Lake Valley – Silver Mining Heydays

Though the “original” Sierra Grande Company was out of business, other mines continued to be worked in the area and in 1884, the Santa Fe Railroad built a spur line to Lake Valley. The Sierra Grande Company was taken over my new management and their mines were also reopened. However, the rich heydays for Lake Valley were over. Although mining operations continued until 1893 when the gold standard was implemented, silver prices plummeted, and the mines closed again. The region had produced more than five million dollars in silver over the years, but none of the mines were wildly profitable due to the high equipment and labor expenses required. The mining companies then leased the claims to individuals who continued to work them on a small scale over the next several years. To make matters worse, most of Lake Valley’s Main Street burned down in 1895 and was never rebuilt.

Lake Valley, 2007

Lake Valley, New Mexico 2007, courtesy Patsy King.

By 1900, the population of Lake Valley had declined to less than 200 people, but remained as a supply center for local ranchers and the few remaining miners. That same year, a man named Lucius Fisher won the vast majority of the mining property in a poker game in Denver, Colorado. Fisher tried to start large scale mining operations again, but gave up the effort within a few years. The depression caused a further decline of the town and when the railroad spur was closed in the 1930s, it was reduced once again. During World War II, some mines were reopened to produce manganese, but this was also short-lived and by the 1950s there were only about 20 people left in the dying settlement. The post office closed its doors forever in 1955. The last resident of the town moved out in 1994, leaving Lake Valley a true ghost town.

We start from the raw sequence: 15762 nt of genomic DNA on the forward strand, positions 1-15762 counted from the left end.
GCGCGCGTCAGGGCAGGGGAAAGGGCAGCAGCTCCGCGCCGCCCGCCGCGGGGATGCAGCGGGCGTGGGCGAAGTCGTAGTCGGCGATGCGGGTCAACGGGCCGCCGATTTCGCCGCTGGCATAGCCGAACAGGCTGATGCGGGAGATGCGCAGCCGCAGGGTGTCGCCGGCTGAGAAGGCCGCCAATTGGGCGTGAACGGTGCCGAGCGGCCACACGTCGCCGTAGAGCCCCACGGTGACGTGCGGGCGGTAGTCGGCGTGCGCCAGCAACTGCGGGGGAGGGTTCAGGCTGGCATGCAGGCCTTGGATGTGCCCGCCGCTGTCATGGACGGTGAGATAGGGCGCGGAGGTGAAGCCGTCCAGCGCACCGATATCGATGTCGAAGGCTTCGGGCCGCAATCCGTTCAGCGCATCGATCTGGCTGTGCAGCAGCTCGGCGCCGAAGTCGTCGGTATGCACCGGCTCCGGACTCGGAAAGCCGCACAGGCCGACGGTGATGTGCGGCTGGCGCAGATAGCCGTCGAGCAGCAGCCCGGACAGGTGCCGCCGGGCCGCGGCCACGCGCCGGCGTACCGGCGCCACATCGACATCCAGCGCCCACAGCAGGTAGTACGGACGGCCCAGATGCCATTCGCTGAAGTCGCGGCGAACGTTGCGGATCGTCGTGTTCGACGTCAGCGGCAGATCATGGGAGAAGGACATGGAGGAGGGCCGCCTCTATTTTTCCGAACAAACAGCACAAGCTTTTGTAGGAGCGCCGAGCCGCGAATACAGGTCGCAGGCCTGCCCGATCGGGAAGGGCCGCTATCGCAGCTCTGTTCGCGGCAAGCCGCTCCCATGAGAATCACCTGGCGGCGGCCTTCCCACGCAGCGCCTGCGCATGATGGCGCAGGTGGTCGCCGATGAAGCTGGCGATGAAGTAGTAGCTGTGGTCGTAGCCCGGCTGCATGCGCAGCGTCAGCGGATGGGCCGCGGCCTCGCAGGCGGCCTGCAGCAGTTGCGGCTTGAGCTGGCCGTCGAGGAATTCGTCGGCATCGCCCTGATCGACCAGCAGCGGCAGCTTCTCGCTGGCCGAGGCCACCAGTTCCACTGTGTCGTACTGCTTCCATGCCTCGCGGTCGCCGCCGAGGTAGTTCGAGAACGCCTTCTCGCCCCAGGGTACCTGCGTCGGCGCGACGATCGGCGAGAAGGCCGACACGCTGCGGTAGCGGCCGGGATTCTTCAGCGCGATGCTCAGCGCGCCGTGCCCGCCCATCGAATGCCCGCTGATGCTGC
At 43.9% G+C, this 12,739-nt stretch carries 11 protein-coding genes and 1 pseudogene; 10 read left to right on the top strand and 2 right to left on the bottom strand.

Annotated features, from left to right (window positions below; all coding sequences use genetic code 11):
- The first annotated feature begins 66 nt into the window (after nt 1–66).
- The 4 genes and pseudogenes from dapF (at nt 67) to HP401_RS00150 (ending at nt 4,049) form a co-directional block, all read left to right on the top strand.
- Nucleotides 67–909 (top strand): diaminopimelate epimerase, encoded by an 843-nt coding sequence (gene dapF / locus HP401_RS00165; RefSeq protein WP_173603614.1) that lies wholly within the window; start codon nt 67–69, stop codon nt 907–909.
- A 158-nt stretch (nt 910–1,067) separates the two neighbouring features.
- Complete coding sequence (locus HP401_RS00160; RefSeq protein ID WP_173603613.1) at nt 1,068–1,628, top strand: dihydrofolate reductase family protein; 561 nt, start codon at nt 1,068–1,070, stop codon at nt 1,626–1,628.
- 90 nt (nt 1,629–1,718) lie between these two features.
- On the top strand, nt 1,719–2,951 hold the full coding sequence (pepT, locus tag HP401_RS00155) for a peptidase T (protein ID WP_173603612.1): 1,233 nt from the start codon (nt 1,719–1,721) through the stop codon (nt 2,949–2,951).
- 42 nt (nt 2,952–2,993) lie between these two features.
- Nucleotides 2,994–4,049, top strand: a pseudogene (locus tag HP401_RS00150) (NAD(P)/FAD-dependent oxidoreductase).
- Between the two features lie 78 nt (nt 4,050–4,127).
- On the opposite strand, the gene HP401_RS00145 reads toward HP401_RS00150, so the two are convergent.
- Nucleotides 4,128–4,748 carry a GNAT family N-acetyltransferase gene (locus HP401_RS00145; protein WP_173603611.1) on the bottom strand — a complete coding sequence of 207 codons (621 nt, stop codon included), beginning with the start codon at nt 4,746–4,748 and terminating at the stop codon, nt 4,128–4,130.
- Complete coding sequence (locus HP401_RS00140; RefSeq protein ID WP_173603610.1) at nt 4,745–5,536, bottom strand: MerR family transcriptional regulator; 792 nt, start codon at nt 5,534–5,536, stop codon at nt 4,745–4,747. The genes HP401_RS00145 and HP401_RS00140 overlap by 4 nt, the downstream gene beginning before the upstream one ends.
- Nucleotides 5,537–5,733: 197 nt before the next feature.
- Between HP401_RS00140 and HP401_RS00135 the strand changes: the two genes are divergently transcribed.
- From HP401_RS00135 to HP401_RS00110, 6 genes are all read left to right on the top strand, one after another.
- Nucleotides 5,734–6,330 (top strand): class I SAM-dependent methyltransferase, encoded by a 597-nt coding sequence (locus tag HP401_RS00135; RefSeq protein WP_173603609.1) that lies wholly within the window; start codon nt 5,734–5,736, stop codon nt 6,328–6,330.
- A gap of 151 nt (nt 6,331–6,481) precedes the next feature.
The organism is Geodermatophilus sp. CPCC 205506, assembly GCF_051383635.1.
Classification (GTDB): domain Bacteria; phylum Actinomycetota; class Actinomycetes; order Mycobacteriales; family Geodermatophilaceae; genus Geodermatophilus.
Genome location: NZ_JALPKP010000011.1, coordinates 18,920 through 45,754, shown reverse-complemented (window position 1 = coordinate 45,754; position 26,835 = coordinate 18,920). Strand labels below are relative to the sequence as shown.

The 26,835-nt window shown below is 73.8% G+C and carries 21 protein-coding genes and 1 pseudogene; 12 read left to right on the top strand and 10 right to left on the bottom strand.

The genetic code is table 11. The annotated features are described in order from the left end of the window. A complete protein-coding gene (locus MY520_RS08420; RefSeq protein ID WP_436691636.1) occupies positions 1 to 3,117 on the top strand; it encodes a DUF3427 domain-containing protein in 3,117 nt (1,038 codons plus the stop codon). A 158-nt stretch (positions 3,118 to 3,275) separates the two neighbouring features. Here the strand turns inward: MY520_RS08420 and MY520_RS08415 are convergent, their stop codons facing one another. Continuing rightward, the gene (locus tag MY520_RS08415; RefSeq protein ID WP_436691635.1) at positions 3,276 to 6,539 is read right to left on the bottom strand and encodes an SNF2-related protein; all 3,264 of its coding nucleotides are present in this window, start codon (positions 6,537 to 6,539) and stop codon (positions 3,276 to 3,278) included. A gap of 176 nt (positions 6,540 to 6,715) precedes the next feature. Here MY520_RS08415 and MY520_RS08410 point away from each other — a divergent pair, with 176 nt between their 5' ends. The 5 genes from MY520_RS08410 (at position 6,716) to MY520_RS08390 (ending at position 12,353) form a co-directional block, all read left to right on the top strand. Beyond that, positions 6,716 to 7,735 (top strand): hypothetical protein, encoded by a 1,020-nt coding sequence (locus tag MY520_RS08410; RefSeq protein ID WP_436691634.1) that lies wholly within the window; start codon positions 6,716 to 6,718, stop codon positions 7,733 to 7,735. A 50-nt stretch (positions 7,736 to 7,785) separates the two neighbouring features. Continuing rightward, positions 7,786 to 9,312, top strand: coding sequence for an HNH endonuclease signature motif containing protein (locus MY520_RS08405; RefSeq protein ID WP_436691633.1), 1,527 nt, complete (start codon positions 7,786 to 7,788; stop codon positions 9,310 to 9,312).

Today, most of the property is owned by the Bureau of Land Management and is situated along the Lake Valley Scenic Byway. Preservation has been made to the old site, which continues to display a number of buildings. The site is maintained by local caretakers and is open Thursdays through Mondays. Self-guided tours are available starting at the old schoolhouse. A few properties, located beyond a fence, are private and cannot be visited. There is also the nearby Lake Valley Cemetery which can also be toured.

Lake Valley is located situated on New Mexico State Highway 27, about 15 miles south of Hillsboro, New Mexico.


Lake Valley - Bella Hotel - Martinez house

The last residents of Lake Valley were Pedro and Savina Martinez who resided in what was once the old Bella Hotel. Mr. Martinez lived in Lake Valley for 90 years before he finally moved to Deming, New Mexico in 1994. Photo courtesy courtesy Kathy and Bruce Salsbury, site caretakers in 2008.

Contact Information:

Bureau of Land Management
Las Cruces District Office
1800 Marquess Street
Las Cruces, New Mexico 88005

© Kathy Weiser/Legends of America, updated July, 2017.


Also See:

Mining in the American West

New Mexico (main page)

Ghost Towns of New Mexico

Albert Jennings Fountain – Missing in the Desert

New Mexico Photo Print Galleries

Lake Valley Judge Keils Office

This building was once occupied by Lake Valley Justice of the Peace, Judge Keil, who provided over the coroner’s jury for yet another Old West Feud known as the Lake Valley War. The “war” occurred in 1921 over a water well, culminating in a shoot out that took the lives of several cowboys. Photo courtesy courtesy Kathy and Bruce Salsbury, site caretakers in 2008.

Lake Valley Kinny house

The Kinny home in Lake Valley, New Mexico. Photo courtesy courtesy Kathy and Bruce Salsbury, site caretakers in 2008.